What I mean is about gravity, if there were a world where it is twice as strong, then on that world would the wind from a fan be stronger because the air is thicker and blow my glass off the table, not just my napkin? Or would the greater gravity hold the glass more firmly to the table, so the stronger wind couldn’t move it?
What I mean is the world is big and scary and noisy and crazy but also beautiful and still in the middle of the windstorm.
What I mean is what difference does it make if I think of colors as people or people as sticks of chalk, all stiff and white unless they are brown chalk or black?
What I mean is I know what I like and want, and she does not, and I do not want to like or want what she wants me to like or want.
She doesn’t want to know what I mean. She wants me to say what other people say. “Good morning, Dr. Fornum.” “Yes, I’m fine, thank you.” “Yes, I can wait. I don’t mind.”
I don’t mind. When she answers the phone I can look around her office and find the twinkly things she doesn’t know she has. I can move my head back and forth so the light in the corner glints off and on over there, on the shiny cover of a book in the bookcase. If she notices that I’m moving my head back and forth she makes a note in my record. She may even interrupt her phone call to tell me to stop. It is called stereotypy when I do it and relaxing her neck when she does it. I call it fun, watching the reflected light blink off and on.
Dr. Fornum’s office has a strange blend of smells, not just the paper and ink and book smell and the carpet glue and the plastic smell of the chair frames, but something else that I keep thinking must be chocolate. Does she keep a box of candy in her desk drawer? I would like to find out. I know if I asked her she would make a note in my record. Noticing smells is not appropriate. Notes about noticing are bad notes, but not like bad notes in music, which are wrong.
I do not think everyone else is alike in every way. She has told me that Everyone knows this and Everyone does that, but I am not blind, just autistic, and I know that they know and do different things. The cars in the parking lot are different colors and sizes. Thirty-seven percent of them, this morning, are blue. Nine percent are oversize: trucks or vans. There are eighteen motorcycles in three racks, which would be six apiece, except that ten of them are in the back rack, near Maintenance. Different channels carry different programs; that would not happen if everyone were alike.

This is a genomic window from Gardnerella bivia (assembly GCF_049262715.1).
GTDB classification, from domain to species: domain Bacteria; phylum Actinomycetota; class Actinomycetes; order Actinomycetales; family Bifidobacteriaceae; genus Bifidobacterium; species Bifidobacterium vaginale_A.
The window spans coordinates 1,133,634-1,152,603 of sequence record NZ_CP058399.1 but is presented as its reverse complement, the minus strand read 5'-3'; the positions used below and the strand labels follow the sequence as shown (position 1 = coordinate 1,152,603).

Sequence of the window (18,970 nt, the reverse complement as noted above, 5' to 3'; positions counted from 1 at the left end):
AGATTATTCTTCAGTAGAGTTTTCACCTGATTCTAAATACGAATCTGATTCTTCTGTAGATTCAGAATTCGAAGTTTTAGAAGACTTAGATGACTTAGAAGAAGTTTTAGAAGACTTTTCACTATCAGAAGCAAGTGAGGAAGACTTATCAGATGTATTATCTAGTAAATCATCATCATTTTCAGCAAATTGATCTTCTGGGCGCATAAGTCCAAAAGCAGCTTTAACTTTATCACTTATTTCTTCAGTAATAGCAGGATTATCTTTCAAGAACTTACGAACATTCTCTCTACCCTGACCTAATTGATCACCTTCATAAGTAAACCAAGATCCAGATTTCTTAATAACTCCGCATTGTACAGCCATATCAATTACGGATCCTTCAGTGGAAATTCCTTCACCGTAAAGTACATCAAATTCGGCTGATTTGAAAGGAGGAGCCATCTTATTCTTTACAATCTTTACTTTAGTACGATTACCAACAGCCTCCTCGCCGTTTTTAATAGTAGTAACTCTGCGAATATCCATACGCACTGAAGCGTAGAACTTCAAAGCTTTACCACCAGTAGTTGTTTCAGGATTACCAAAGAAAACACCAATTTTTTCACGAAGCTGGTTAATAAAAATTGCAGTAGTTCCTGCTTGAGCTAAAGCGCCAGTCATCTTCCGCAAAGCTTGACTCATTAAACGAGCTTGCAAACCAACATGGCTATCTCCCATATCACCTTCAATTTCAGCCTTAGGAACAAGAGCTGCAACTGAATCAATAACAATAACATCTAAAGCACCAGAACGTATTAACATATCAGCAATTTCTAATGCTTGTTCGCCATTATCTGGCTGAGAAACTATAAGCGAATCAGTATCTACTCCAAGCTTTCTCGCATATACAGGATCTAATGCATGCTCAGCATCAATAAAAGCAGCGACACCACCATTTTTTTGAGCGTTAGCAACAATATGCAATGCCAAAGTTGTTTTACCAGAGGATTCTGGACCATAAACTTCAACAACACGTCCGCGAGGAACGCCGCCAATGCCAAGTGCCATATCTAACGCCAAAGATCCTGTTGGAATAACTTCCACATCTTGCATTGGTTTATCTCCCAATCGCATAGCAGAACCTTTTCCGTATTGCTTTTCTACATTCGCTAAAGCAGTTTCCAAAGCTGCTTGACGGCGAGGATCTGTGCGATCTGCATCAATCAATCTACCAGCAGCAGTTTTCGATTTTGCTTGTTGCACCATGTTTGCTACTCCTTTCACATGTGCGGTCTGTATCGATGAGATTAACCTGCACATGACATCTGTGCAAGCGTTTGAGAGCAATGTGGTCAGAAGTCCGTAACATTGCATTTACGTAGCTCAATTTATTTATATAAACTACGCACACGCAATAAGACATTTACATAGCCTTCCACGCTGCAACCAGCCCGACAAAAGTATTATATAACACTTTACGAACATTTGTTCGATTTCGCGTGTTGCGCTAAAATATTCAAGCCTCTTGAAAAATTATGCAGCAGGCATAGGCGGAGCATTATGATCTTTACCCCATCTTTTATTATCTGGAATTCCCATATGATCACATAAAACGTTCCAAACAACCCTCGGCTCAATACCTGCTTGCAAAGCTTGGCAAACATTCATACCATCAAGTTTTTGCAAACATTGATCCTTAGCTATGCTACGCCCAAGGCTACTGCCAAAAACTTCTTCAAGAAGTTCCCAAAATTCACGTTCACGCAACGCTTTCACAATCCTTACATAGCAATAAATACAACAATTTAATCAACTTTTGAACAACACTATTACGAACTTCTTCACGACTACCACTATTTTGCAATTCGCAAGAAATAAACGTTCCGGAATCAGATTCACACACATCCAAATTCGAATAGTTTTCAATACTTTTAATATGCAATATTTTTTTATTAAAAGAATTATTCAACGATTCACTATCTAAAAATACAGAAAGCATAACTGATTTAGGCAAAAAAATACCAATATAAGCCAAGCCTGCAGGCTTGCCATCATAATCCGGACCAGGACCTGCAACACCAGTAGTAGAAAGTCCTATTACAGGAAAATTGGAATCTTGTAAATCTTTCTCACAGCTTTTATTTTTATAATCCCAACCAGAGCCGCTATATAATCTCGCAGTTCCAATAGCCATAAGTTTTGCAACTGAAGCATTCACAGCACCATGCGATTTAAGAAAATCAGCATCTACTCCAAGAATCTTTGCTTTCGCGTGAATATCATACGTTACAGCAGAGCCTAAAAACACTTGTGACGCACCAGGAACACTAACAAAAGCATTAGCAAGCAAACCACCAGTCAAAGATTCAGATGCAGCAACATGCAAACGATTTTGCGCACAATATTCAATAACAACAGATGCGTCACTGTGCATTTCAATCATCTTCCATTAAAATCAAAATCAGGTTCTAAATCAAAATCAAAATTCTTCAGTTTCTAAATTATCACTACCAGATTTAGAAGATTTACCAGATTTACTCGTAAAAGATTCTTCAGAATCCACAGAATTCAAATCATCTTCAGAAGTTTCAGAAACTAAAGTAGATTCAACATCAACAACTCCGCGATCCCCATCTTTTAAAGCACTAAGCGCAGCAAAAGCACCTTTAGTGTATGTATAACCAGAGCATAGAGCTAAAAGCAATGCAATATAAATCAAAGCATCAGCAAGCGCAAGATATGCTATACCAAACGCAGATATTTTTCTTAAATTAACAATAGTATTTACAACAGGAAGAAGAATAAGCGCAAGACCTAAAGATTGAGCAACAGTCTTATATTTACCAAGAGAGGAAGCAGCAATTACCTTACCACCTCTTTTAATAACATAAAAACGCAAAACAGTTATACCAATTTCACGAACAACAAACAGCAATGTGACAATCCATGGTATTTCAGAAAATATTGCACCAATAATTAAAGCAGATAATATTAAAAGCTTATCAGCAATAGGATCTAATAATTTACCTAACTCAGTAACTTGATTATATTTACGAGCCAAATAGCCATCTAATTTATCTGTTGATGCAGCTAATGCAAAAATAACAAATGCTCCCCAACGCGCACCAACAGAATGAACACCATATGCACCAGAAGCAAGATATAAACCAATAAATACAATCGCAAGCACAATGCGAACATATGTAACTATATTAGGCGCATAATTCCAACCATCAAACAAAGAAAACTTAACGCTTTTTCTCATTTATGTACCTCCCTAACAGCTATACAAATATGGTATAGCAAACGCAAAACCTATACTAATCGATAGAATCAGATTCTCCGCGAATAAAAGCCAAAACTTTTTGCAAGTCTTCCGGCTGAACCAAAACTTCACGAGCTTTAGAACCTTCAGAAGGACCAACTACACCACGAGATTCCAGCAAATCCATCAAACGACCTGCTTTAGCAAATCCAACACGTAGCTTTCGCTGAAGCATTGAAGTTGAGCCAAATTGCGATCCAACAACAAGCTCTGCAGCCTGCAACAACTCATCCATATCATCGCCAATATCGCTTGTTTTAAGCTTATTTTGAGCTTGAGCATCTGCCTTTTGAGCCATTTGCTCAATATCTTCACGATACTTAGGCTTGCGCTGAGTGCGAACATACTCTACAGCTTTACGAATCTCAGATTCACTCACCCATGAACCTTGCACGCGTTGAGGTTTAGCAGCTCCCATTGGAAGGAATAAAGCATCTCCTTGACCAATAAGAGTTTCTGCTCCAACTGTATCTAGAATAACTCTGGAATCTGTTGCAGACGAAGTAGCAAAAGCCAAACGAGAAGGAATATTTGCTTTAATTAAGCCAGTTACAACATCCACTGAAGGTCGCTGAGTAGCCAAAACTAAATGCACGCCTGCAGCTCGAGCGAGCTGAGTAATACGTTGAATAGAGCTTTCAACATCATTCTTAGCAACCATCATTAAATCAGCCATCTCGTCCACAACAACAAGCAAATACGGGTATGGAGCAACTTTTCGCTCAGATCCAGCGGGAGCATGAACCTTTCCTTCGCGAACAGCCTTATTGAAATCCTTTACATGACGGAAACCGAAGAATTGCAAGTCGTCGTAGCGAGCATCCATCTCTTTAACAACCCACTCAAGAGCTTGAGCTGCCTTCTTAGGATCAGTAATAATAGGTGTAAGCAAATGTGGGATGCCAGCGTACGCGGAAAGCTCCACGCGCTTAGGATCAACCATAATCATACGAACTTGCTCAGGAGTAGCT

When she puts down the phone and looks at me, her face has that look. I don’t know what most people would call it, but I call it the I AM REAL look. It means she is real and she has answers and I am someone less, not completely real, even though I can feel the nubbly texture of the office chair right through my slacks. I used to put a magazine under me, but she says I don’t need to do that. She is real, she thinks, so she knows what I need and don’t need.
“Yes, Dr. Fornum, I am listening.” Her words pour over me, slightly irritating, like a vat of vinegar. “Listen for conversational cues,” she tells me, and waits. “Yes,” I say. She nods, marks on the record, and says, “Very good,” without looking at me. Down the hall somewhere, someone starts walking this way. Two someones, talking. Soon their talk tangles with hers. I am hearing about Debby on Friday . . . next time . . . going to the Did they? And I told her. But never bird on a stool . . . can’t be, and Dr. Fornum is waiting for me to answer something. She would not talk to me about a bird on a stool. “I’m sorry,” I say. She tells me to pay better attention and makes another mark on my record and asks about my social life.
She does not like what I tell her, which is that I play games on the Internet with my friend Alex in Germany and my friend Ky in Indonesia. “In real life,” she says firmly. “People at work,” I say, and she nods again and then asks about bowling and miniature golf and movies and the local branch of the Autism Society.
Bowling hurts my back and the noise is ugly in my head. Miniature golf is for kids, not grownups, but I didn’t like it even when I was a kid. I liked laser tag, but when I told her that in the first session she put down “violent tendencies.” It took a long time to get that set of questions about violence off my regular agenda, and I’m sure she has never removed the notation. I remind her that I don’t like bowling or miniature golf, and she tells me I should make an effort. I tell her I’ve been to three movies, and she asks about them. I read the reviews, so I can tell her the plots. I don’t like movies much, either, especially in movie theaters, but I have to have something to tell her . . . and so far she hasn’t figured out that my bald recitation of the plot is straight from a review.
I brace myself for the next question, which always makes me angry. My sex life is none of her business. She is the last person I would tell about a girlfriend or boyfriend. But she doesn’t expect me to have one; she just wants to document that I do not, and that is worse.
Finally it is over. She will see me next time, she says, and I say, “Thank you, Dr. Fornum,” and she says, “Very good,” as if I were a trained dog.
Outside, it is hot and dry, and I must squint against the glitter of all the parked cars. The people walking on the sidewalk are dark blots in the sunlight, hard to see against the shimmer of the light until my eyes adjust.
I am walking too fast. I know that not just from the firm smack of my shoes on the pavement, but because the people walking toward me have their faces bunched up in the way that I think means they’re worried. Why? I am not trying to hit them. So I will slow down and think music.
Dr. Fornum says I should learn to enjoy music other people enjoy. I do. I know other people like Bach and Schubert and not all of them are autistic. There are not enough autistic people to support all those orchestras and operas. But to her other people means “the most people.” I think of the Trout Quintet, and as the music flows through my mind I can feel my breathing steady and my steps slow to match its tempo.